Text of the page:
These migrant workers are an integral part of the local landscape now. People say Kashmiri middle and upper middle class cannot survive without them. “But politics has made our lives miserable and uncertain,” says Ramcharan Gondi, a construction worker who is also from Jharkhand’s Dumka district.

“We were never targeted by militants during the peak of militancy in the 1990s,” claims Gondi. But during the last three months at least five migrant workers have been killed. This wasn’t due to any hostility following the bifurcation of J&K or the abrogation of Article 370. Nor is there any hostility or hatred for the so-called outsiders among Kashmiris. But provocative and unwanted political slogans, meant to appease voters elsewhere, have directed militants’ ire to the migrants, claims Rauf Butt of PDP.

Statements hinting at ‘Voting rights for the outsiders’, ‘resident status for people from other states’, ‘voting rights for security personnel and officials posted in Kashmir’ etc., though denied officially, have done the damage. “It created the sense that the government in Delhi is trying to impose a non-Kashmiri rule on locals”, says Mairaj, a journalist.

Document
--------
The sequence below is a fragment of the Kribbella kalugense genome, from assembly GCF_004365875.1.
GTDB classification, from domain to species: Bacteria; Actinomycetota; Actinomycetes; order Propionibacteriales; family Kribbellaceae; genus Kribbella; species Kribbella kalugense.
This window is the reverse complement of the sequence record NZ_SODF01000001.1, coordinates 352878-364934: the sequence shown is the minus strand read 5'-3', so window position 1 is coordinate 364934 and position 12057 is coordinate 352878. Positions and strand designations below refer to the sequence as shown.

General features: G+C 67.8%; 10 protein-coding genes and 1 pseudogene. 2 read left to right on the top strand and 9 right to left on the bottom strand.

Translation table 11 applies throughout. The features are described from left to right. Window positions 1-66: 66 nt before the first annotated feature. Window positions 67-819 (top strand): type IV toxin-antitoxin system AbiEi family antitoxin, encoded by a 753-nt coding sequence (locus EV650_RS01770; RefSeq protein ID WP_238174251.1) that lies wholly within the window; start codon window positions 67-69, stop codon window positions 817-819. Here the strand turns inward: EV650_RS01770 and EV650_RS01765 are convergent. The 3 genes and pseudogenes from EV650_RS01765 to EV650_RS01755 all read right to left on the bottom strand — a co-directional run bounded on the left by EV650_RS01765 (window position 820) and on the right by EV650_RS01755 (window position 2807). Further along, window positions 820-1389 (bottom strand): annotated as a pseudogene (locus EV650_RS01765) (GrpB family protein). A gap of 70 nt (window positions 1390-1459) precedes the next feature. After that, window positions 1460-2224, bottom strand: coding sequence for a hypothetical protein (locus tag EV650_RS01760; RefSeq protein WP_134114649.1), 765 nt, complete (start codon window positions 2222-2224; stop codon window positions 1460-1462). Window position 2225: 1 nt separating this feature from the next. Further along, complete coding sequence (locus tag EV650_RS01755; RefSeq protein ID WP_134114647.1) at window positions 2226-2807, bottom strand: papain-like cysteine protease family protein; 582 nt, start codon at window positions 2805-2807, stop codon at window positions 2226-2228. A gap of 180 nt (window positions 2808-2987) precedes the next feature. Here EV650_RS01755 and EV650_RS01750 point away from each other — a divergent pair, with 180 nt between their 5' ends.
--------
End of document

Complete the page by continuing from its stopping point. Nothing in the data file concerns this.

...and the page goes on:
“I have been visiting the state for the last 13-14 years. Never saw people looking at us with suspicion. Now they ask whether we plan to stay here or go back home,” says Ram Khilawan, a labourer from Ballia working in Ramban area.

The security situation

Political workers you speak to invariably blame “agencies” and the “larger conspiracy” for stone pelting incidents that kept the pot boiling. Stone pelting benefitted certain people in power, they say.

Notwithstanding conspiracy theories, people seem to be genuinely relieved at the disappearance of flash mobs. “It was risky to move in private vehicles then,” says Askar Ahmed in Srinagar.

But security threats continue. “Even militants have been using small handguns, made-in-China pistols and revolvers, which are even more dangerous as both people and security personnel are caught unaware,” says Channi.

Fear will not go away unless trust is restored. More people-centric policies to restore people’s faith in the administration and in each other are what is needed, say Kashmiris.